How many times are we confronted with a decision or asked to take an action and the first thought that enters our brain is “What’s in it for me?”
That’s our inner villain, trying to survive. The villain doesn’t want to waste time, energy and resources on something that doesn’t have an immediate or personal payoff. It’s not enough that other’s lives will be bettered by our decision or action. The inner villain wants what’s mine and won’t seek to act in the best interest of others unless I have a personal stake reaping the rewards of the outcome.
Think for a moment about the people you see in the culture acting mostly from the inner villain. Celebrities, sports figures, politicians, business people, family, colleagues. How does it make you feel to be in the presence of people who are asking or expecting something from you? People who won’t do anything unless there’s something in it for them?
How and when are you inclined to behave this way?
We’ve begun to turn our inner villain on its head with our social structure. We do socially reward behaviors that are beneficial to larger and larger groups. Doing something that doesn’t appear to have personal benefit is seen as hero minded. And we celebrate heroes, universally.
As an example, when we see someone acting as an activist in a way that will have no personal benefit, we give it more credence than when people are activists in areas that will benefit them if things were to change.
We reciprocate and give to those who are giving — to keep that social lubricant flowing. We admire and talk about people who make personal sacrifices for the betterment of others. We all want to see more of that in the world.
But some of those sacrifices seem hard. We love that others are doing that, but can’t imagine doing it ourselves. We don’t realize that hero mindedness comes in small steps leading to larger ones — just like any endeavor. First we offer our seat to someone, then we get to know them and have compassion for their pain, then we take another step with them, then another. That’s all manageable and doable.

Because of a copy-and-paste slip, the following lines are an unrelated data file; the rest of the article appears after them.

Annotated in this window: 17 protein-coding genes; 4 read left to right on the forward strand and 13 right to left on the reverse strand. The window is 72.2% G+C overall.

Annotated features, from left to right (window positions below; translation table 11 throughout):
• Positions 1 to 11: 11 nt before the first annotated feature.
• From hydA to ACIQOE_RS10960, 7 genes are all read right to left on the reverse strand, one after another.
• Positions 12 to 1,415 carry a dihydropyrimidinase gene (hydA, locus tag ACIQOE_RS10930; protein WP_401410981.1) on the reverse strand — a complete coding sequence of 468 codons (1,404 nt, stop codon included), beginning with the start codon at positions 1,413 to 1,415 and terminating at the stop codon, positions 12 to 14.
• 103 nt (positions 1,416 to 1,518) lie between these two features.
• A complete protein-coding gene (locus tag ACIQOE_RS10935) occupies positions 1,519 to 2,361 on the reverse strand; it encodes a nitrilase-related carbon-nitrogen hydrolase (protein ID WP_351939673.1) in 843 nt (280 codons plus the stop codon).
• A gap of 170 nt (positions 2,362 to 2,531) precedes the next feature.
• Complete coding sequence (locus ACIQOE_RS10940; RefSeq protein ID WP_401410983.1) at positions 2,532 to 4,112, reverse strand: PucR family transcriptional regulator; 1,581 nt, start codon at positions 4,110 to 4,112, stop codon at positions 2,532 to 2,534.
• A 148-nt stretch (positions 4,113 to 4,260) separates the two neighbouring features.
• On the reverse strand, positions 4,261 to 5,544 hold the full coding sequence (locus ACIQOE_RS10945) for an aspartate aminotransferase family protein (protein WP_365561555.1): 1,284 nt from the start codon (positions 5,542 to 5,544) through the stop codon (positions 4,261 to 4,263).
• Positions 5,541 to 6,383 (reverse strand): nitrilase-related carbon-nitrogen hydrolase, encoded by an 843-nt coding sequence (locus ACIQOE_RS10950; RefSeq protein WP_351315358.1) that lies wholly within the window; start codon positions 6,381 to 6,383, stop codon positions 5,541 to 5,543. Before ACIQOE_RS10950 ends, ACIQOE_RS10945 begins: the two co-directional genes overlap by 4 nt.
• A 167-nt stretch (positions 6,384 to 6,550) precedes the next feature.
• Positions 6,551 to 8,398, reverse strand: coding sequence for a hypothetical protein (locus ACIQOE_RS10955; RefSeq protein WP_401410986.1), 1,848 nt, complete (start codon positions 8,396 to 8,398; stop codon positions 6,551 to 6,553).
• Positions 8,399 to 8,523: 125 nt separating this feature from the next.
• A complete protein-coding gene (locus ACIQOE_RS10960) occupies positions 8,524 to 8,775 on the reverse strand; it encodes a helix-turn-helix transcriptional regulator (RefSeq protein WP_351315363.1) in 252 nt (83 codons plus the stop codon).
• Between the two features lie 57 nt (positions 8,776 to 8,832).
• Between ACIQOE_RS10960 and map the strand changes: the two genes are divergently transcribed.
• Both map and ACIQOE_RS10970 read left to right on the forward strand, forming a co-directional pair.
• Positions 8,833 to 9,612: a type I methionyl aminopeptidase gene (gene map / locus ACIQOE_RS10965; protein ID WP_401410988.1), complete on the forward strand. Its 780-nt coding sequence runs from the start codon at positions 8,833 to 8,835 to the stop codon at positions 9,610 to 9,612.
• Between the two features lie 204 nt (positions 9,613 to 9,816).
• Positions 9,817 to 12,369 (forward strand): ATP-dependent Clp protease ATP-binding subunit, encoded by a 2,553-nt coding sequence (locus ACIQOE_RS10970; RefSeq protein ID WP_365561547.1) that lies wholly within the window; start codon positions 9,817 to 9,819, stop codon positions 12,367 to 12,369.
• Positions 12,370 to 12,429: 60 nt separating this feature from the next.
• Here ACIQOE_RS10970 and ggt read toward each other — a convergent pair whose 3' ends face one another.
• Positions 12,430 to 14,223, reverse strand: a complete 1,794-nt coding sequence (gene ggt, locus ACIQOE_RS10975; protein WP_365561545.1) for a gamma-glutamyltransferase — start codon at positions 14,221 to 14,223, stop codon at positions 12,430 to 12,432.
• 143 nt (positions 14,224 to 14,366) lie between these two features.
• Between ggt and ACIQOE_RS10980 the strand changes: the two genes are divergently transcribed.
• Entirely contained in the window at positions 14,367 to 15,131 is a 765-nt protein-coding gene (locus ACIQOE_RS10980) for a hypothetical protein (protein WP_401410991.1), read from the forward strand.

Hero minded people show up. We reward them. Instead of their inner villain reaching into our pockets for our resources to fund their actions, they let us reach into our own pockets to reward the hero.
Our job is to be alert, looking for opportunities to reward the hero minded people around us, and to look for the circumstances to be hero minded in the lives of people we encounter and in the situations we arrive in and create.
Take a moment to think of the ways others have been hero minded around you. How does it make you feel to be in the presence of people who are interested in doing something great for you? How rare is it to find these people?
How can you can be hero minded in the lives of the people you touch every day? Your work, your relationships, your activity choices, your passion projects. How can you be of benefit to others?
The inner hero is trying to make a better world for all. It becomes less and less relevant if the action taken will create a direct benefit for me, in this moment. I choose to trust that, ultimately, by acting to create a better world, I’ll get to live in a better world. By modeling hero mindedness, others will join me.
Billions have come before me, behaving hero minded. That’s why I’m using a device able to share these thoughts with millions, able to transport myself quickly to be in the presence of more people, able to live and travel anywhere I want to go — so much greater than if I was etching my thoughts on the walls of a cave.
What will we imagine next, so that those that come after us will reap the benefit of our actions?